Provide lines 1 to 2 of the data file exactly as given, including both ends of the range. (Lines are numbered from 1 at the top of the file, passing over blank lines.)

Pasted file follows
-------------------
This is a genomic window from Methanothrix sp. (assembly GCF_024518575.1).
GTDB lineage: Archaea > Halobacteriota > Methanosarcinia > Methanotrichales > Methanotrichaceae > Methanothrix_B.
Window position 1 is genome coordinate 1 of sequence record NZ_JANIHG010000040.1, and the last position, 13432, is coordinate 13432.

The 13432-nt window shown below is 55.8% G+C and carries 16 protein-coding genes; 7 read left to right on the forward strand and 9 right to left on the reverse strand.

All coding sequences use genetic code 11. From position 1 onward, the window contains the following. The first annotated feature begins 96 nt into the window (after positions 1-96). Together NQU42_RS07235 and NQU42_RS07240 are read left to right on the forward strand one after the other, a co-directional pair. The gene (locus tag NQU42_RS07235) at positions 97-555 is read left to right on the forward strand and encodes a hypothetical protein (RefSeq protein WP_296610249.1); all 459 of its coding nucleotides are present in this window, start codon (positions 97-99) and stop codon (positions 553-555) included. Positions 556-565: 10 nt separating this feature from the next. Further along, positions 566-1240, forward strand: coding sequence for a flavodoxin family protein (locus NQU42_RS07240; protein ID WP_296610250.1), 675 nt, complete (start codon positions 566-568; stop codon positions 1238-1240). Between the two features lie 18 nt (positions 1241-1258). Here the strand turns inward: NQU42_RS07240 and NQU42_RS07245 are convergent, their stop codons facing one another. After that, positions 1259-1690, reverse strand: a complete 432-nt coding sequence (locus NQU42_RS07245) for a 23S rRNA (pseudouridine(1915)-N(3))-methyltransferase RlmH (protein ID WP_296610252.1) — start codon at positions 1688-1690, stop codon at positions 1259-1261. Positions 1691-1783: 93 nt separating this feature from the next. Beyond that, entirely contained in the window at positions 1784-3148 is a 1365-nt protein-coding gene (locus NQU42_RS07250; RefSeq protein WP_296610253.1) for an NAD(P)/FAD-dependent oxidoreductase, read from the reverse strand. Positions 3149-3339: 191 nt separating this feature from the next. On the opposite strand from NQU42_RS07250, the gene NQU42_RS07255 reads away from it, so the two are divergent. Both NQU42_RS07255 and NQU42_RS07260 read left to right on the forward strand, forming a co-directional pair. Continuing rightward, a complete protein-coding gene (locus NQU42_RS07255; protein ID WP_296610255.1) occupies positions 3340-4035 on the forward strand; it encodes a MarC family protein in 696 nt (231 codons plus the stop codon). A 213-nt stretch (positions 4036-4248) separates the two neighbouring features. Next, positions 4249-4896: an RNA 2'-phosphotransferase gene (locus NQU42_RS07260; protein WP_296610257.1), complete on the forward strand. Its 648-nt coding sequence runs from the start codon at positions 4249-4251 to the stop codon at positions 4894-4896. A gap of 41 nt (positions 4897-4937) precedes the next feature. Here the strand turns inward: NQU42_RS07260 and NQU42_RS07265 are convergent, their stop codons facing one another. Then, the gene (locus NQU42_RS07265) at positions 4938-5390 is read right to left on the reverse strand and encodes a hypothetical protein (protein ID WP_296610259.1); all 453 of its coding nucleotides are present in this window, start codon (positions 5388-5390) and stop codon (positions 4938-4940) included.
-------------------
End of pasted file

This is a genomic window from Methanothrix sp. (assembly GCF_024518575.1).
GTDB lineage: Archaea > Halobacteriota > Methanosarcinia > Methanotrichales > Methanotrichaceae > Methanothrix_B.